What We Listen For on Albums by the Grateful Dead
- Energy for starters. What could be more important than the life of the music?
- Then: presence and immediacy. The vocals aren't "back there" somewhere, lost in the mix. They're front and center where any recording engineer worth his salt would put them.
- The Big Sound comes next -- wall to wall, lots of depth, huge space, three-dimensionality, all that sort of thing.
- Then transient information -- fast, clear, sharp attacks, not the smear and thickness so common to these LPs.
- Tight punchy bass -- which ties in with good transient information, also the issue of frequency extension further down.
- Next: transparency -- the quality that allows you to hear deep into the soundfield, showing you the space and air around all the instruments.
- Extend the top and bottom and voila, you have The Real Thing -- an honest to goodness Hot Stamper.
Mint Minus Minus and maybe a bit better is about as quiet as any vintage pressing will play, and since only the right vintage pressings have any hope of sounding good on this album, that will most often be the playing condition of the copies we sell. (The copies that are even a bit noisier get listed on the site are seriously reduced prices or traded back in to the local record stores we shop at.)
Those of you looking for quiet vinyl will have to settle for the sound of other pressings and Heavy Vinyl reissues, purchased elsewhere of course as we have no interest in selling records that don't have the vintage analog magic of these wonderful originals.
If you want to make the trade-off between bad sound and quiet surfaces with whatever Heavy Vinyl pressing might be available, well, that's certainly your prerogative, but we can't imagine losing what's good about this music -- the size, the energy, the presence, the clarity, the weight -- just to hear it with less background noise.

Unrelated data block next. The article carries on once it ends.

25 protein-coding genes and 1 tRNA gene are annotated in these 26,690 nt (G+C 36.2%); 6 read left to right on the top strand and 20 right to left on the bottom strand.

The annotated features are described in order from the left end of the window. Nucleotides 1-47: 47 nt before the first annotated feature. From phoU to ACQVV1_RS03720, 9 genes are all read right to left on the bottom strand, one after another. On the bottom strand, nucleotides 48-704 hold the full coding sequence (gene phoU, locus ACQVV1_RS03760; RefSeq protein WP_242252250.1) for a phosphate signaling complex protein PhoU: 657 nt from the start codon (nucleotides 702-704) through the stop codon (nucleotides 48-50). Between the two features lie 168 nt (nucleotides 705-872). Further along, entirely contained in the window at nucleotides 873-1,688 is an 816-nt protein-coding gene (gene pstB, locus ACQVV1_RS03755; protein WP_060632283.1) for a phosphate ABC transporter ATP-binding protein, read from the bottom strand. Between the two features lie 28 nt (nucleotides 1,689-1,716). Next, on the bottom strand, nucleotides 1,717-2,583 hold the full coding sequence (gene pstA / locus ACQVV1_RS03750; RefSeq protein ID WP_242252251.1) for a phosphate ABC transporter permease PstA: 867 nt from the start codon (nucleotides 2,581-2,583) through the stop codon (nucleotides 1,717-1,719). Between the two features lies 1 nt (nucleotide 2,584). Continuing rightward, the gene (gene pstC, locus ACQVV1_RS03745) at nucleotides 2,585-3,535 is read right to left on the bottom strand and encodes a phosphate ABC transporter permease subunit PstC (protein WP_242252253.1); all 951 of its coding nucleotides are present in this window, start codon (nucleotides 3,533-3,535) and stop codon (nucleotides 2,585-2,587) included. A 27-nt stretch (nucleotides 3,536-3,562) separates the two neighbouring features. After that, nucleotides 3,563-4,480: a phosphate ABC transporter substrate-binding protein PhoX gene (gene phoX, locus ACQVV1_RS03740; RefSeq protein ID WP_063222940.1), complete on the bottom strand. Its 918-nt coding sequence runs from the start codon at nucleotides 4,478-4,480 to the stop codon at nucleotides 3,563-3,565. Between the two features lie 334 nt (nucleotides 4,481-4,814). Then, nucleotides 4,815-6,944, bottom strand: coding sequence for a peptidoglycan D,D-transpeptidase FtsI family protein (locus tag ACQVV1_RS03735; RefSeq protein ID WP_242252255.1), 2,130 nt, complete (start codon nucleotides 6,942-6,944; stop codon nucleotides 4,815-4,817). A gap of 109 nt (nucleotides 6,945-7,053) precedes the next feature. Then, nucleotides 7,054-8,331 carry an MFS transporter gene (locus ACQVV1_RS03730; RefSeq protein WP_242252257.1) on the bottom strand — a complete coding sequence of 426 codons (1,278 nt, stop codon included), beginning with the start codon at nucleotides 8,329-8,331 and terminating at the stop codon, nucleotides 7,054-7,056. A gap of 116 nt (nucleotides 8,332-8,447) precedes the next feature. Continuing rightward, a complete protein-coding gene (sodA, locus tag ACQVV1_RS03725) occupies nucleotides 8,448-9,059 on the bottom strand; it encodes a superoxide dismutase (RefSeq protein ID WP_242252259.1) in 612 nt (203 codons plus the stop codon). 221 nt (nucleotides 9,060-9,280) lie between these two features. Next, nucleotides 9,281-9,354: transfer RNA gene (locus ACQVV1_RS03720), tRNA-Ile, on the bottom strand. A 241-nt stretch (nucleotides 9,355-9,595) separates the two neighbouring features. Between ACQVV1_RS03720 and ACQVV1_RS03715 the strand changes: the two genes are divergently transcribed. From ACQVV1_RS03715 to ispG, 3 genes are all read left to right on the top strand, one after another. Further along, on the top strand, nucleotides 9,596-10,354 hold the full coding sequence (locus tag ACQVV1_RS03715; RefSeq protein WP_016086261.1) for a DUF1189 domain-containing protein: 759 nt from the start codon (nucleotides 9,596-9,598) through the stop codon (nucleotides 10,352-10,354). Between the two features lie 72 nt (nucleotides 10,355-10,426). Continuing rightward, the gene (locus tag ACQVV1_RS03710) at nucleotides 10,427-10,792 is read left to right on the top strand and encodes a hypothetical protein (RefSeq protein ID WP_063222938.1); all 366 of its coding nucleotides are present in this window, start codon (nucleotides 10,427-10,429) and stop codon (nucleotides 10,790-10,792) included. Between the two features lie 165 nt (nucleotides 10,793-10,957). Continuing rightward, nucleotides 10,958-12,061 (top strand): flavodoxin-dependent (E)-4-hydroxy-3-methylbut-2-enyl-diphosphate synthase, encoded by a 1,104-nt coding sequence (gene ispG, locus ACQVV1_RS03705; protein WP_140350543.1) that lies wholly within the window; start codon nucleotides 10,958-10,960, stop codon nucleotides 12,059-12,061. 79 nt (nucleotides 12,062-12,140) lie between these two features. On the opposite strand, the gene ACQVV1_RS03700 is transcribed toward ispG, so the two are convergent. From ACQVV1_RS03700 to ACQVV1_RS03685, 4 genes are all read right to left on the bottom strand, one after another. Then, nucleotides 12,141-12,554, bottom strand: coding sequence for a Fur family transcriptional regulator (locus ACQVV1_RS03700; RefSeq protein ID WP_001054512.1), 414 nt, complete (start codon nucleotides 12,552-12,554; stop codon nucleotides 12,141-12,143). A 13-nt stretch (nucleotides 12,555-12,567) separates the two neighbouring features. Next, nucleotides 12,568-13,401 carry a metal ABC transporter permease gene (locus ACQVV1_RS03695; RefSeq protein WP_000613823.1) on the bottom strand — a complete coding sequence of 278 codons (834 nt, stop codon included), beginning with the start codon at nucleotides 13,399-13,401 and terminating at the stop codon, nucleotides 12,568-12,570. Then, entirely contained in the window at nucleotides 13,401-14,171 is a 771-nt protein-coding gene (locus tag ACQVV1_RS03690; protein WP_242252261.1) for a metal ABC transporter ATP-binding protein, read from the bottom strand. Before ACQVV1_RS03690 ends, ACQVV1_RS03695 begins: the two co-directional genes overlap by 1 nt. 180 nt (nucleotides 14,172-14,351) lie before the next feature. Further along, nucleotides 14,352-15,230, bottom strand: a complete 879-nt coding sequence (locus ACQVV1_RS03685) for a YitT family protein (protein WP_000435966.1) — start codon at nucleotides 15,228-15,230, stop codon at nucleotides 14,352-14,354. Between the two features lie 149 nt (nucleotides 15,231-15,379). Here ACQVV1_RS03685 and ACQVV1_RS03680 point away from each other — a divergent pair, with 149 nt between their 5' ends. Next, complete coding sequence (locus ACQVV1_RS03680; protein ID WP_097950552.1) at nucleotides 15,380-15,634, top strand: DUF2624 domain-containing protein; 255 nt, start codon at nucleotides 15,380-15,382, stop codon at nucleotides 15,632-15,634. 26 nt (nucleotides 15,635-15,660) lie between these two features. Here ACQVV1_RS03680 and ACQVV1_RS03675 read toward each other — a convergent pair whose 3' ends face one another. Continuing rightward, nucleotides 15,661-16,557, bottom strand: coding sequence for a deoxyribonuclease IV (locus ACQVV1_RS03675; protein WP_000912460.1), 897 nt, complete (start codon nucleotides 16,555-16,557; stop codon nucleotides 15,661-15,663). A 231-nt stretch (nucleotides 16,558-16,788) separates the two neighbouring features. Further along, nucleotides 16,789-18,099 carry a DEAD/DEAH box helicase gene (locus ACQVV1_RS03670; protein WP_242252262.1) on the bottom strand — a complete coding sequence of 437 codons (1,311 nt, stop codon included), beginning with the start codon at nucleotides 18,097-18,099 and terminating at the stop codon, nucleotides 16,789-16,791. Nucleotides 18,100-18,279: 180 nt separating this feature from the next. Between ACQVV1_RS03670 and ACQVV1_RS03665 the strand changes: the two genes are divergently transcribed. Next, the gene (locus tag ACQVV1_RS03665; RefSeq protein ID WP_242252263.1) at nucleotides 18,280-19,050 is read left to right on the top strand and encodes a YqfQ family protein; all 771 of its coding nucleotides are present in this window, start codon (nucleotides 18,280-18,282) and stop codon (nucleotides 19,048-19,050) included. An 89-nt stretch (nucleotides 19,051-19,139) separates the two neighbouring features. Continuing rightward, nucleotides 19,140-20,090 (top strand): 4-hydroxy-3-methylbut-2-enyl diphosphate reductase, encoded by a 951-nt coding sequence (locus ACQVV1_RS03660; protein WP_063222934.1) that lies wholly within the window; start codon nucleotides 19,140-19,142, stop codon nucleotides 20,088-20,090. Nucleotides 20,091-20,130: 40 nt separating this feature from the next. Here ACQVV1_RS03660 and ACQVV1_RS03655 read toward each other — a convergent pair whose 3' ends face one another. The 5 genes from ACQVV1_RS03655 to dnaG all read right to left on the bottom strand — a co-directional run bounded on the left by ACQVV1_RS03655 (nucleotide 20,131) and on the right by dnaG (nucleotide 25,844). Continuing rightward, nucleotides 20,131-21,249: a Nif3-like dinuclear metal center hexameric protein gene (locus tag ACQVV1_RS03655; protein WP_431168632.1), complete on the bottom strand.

- Mississippi Half-Step Uptown Toodleloo
- Let Me Sing Your Blues Away
- Row Jimmy
- Stella Blue
- Here Comes Sunshine
- Eyes of the World
- Weather Report Suite: Prelude/Part 1/Part 2
It had been nearly three years since American Beauty -- their previous and most successful studio album to date -- and, as always, the Dead had been honing the material in concert. A majority of the tracks had been incorporated into their live sets -- some for nearly six months -- prior to entering the recording studio. This gave the band a unique perspective on the material, much of which remained for the next 20-plus years as staples of their concert performances.... Wake of the Flood was certainly as good -- if not arguably better than -- most of their previous non-live efforts.
There are a few tracks that do tap into some of the Dead's jazzier and exceedingly improvisational nature. "Eyes of the World" contains some brilliant ensemble playing -- although the time limitations inherent in the playback medium result in the track fading out just as the Dead start to really cook. Another highlight is Bob Weir's "Weather Report Suite," which foreshadows the epic proportions that the song would ultimately reach. In later years, the band dropped the opening instrumental "Prelude," as well as "Part One," choosing to pick it up for the extended "Let It Grow" section. The lilting Jerry Garcia ballad "Stella Blue" is another track that works well in this incarnation and remained in the Dead's rotating set list for the remainder of their touring careers.